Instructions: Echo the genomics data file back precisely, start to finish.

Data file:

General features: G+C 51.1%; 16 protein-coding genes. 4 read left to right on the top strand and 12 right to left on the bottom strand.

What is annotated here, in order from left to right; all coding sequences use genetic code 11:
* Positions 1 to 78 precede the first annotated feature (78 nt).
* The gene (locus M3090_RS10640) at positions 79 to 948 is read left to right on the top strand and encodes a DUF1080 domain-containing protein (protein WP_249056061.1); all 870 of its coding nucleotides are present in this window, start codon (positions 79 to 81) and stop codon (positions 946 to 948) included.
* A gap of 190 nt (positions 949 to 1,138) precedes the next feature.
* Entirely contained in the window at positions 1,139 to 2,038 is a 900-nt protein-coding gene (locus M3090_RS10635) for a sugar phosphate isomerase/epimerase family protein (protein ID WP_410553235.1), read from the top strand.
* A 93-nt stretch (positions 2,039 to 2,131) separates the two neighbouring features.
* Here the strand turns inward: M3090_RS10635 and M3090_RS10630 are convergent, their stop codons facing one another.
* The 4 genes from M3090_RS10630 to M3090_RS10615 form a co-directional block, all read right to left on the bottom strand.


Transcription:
General features: G+C 51.1%; 16 protein-coding genes. 4 read left to right on the top strand and 12 right to left on the bottom strand.

What is annotated here, in order from left to right; all coding sequences use genetic code 11:
* Positions 1 to 78 precede the first annotated feature (78 nt).
* The gene (locus M3090_RS10640) at positions 79 to 948 is read left to right on the top strand and encodes a DUF1080 domain-containing protein (protein WP_249056061.1); all 870 of its coding nucleotides are present in this window, start codon (positions 79 to 81) and stop codon (positions 946 to 948) included.
* A gap of 190 nt (positions 949 to 1,138) precedes the next feature.
* Entirely contained in the window at positions 1,139 to 2,038 is a 900-nt protein-coding gene (locus M3090_RS10635) for a sugar phosphate isomerase/epimerase family protein (protein ID WP_410553235.1), read from the top strand.
* A 93-nt stretch (positions 2,039 to 2,131) separates the two neighbouring features.
* Here the strand turns inward: M3090_RS10635 and M3090_RS10630 are convergent, their stop codons facing one another.
* The 4 genes from M3090_RS10630 to M3090_RS10615 form a co-directional block, all read right to left on the bottom strand.